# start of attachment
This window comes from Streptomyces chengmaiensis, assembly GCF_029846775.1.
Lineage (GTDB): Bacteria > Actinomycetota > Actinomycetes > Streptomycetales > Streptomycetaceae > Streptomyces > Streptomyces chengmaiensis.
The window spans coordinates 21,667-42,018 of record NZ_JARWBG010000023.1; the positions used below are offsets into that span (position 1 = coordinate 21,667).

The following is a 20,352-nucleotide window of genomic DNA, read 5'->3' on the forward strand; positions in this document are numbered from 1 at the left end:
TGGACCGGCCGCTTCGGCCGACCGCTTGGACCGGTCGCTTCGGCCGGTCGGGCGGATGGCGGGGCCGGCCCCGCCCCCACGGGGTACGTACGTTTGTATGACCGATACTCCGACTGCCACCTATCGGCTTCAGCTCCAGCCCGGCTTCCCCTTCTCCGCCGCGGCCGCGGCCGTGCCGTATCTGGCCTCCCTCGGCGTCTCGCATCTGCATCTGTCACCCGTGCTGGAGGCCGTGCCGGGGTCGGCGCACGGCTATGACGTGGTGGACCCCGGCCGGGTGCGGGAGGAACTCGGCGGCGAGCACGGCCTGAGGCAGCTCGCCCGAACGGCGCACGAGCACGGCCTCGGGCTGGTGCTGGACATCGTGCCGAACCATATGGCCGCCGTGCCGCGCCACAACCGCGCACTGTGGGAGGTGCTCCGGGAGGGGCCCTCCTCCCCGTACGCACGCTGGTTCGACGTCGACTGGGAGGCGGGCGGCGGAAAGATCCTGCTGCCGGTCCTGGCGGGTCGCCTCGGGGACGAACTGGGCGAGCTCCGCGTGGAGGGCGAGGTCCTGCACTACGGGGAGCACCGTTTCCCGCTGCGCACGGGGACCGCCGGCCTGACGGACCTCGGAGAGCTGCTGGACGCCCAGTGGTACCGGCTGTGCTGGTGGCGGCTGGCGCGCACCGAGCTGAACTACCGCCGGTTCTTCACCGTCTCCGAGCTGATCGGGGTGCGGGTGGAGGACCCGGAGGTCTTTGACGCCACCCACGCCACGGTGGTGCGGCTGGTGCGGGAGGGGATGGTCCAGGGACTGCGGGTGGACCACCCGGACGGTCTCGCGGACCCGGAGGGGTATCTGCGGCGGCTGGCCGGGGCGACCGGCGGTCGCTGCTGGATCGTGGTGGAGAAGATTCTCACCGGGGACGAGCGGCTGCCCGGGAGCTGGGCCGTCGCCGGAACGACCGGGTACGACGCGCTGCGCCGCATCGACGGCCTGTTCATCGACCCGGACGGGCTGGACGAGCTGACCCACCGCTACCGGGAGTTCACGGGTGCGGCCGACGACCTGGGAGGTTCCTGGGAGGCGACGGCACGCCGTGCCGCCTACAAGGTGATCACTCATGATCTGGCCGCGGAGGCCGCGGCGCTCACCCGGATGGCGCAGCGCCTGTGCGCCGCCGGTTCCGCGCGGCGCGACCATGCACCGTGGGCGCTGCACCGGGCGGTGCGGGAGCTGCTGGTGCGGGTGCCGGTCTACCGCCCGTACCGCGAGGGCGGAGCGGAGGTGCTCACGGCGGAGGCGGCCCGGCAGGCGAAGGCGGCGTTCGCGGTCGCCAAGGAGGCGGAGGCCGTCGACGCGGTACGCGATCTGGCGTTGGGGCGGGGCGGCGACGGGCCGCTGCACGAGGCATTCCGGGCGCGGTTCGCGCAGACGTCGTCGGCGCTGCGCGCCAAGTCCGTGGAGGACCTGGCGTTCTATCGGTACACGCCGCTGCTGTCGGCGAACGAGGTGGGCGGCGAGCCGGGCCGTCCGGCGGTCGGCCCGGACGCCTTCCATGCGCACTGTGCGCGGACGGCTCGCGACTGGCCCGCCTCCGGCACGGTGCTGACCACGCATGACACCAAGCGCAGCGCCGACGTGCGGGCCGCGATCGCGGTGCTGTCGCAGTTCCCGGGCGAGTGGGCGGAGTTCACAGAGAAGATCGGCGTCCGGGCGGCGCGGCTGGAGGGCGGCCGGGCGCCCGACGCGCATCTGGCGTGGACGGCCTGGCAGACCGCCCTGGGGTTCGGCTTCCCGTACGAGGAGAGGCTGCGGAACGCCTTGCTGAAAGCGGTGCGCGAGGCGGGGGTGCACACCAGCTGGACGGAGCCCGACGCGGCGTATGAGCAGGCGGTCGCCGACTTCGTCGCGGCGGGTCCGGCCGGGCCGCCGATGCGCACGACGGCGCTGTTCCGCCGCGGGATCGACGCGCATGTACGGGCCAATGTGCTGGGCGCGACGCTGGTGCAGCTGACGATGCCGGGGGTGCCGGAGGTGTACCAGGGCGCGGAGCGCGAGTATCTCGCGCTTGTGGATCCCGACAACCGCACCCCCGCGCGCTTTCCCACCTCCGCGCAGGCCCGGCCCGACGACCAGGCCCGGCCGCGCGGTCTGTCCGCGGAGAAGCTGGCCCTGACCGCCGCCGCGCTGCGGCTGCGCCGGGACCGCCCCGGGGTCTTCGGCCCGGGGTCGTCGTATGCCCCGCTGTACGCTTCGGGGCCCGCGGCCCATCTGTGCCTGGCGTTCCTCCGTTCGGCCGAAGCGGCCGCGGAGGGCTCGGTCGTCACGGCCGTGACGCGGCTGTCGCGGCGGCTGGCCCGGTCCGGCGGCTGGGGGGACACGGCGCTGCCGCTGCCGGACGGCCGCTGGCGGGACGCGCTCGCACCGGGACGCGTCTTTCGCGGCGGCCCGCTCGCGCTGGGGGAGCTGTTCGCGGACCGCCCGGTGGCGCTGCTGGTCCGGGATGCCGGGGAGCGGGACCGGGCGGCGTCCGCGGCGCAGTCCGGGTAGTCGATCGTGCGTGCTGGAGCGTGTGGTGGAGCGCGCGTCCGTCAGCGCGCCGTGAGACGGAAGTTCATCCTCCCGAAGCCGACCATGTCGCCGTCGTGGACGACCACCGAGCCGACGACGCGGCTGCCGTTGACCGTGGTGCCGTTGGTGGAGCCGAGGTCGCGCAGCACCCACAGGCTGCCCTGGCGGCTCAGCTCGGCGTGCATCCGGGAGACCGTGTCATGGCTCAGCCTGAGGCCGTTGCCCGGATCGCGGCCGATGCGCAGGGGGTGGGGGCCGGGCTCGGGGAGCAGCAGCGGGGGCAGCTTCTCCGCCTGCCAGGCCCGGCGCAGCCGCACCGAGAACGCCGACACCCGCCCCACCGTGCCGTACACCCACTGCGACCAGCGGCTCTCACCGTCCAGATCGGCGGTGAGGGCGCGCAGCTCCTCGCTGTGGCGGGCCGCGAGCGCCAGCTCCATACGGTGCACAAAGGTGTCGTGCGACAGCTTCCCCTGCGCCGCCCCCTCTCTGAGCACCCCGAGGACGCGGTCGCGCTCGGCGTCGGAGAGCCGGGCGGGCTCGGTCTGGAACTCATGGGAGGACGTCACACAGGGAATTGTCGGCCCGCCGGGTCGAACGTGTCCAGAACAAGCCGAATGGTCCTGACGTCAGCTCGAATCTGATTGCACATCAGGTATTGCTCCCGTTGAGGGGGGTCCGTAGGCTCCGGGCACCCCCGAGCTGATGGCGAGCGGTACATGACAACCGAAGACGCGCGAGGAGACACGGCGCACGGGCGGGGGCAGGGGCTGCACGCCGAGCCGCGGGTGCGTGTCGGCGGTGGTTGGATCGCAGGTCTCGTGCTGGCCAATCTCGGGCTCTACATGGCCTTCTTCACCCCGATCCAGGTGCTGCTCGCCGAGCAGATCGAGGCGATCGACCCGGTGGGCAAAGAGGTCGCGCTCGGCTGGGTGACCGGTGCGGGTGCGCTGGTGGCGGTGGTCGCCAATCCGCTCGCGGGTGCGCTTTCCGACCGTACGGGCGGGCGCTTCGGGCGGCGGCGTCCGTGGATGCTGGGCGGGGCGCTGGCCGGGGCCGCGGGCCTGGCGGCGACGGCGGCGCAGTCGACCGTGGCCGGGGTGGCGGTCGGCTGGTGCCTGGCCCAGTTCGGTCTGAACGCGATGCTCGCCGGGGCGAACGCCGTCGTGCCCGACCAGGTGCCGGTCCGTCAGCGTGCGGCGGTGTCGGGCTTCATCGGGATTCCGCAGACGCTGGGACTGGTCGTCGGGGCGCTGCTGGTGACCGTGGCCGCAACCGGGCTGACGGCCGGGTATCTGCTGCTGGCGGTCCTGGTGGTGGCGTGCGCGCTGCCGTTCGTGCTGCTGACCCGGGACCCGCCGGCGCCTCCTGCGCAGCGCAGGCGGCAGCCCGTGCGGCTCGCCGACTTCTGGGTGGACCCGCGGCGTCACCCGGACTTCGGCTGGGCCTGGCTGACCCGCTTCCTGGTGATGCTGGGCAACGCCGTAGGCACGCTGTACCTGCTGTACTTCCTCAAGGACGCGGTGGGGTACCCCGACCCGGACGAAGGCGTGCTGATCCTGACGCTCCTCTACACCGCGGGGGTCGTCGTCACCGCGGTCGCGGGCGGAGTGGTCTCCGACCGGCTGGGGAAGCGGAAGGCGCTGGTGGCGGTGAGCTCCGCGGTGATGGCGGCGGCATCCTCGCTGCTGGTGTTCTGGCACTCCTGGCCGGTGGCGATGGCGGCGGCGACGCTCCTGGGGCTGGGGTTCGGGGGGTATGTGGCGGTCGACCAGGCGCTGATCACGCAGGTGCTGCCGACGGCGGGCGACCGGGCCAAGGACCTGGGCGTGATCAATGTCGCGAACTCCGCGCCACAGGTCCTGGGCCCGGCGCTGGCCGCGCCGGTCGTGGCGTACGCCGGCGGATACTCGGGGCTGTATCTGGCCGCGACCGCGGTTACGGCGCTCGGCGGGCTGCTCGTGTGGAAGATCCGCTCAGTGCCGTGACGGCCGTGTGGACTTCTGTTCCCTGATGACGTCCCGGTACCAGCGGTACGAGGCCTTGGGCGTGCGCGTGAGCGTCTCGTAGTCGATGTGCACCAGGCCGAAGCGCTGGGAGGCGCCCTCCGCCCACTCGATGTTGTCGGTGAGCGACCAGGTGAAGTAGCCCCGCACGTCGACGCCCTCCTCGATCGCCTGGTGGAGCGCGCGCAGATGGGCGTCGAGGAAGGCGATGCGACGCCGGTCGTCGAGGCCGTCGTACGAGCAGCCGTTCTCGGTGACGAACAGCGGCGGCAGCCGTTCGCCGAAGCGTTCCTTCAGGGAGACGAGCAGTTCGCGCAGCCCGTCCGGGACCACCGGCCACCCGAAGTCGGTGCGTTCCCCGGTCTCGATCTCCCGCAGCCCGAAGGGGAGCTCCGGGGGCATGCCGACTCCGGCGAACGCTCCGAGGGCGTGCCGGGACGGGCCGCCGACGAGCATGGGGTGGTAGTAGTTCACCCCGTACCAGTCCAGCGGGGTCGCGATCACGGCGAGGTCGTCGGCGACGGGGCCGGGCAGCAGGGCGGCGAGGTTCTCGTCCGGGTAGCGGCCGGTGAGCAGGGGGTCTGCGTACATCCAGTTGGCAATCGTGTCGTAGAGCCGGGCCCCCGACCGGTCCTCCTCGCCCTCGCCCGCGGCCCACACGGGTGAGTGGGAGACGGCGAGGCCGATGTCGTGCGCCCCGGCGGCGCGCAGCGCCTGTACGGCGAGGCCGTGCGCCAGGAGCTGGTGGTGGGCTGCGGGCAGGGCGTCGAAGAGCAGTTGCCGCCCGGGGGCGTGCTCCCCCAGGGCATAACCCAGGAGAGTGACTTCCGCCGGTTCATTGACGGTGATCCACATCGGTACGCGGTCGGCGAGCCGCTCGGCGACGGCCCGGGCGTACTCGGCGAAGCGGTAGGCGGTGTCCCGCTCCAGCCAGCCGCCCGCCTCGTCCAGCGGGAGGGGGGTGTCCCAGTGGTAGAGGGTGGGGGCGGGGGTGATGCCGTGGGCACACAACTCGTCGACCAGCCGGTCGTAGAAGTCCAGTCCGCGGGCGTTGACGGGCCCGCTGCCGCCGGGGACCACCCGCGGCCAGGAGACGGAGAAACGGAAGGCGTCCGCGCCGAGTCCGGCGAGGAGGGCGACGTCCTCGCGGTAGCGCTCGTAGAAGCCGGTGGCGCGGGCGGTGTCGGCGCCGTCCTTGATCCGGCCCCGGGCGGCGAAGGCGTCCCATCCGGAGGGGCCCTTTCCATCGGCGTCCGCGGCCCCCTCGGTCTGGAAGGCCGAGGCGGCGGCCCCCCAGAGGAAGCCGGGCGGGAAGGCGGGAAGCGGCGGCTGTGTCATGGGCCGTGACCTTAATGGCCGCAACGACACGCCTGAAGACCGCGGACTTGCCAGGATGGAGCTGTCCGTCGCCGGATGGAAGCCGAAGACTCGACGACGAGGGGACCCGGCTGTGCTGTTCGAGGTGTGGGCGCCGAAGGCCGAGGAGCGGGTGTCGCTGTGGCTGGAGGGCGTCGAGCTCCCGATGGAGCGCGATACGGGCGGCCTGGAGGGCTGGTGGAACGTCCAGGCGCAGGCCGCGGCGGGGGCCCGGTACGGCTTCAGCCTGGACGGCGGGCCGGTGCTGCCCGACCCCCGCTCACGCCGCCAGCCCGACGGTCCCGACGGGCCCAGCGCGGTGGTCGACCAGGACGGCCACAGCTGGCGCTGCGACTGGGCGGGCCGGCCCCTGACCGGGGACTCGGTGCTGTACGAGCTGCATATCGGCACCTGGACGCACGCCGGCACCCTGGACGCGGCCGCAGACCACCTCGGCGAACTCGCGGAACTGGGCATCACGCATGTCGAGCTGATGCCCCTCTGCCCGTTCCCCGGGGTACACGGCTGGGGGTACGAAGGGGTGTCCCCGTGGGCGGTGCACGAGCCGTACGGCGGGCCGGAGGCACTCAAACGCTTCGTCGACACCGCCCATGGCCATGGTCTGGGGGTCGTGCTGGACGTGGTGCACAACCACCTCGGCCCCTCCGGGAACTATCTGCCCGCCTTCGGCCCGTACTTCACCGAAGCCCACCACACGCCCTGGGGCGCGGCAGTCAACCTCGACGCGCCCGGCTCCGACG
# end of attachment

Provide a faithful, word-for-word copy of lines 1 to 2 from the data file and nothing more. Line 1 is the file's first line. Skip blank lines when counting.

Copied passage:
This window comes from Streptomyces chengmaiensis, assembly GCF_029846775.1.
Lineage (GTDB): Bacteria > Actinomycetota > Actinomycetes > Streptomycetales > Streptomycetaceae > Streptomyces > Streptomyces chengmaiensis.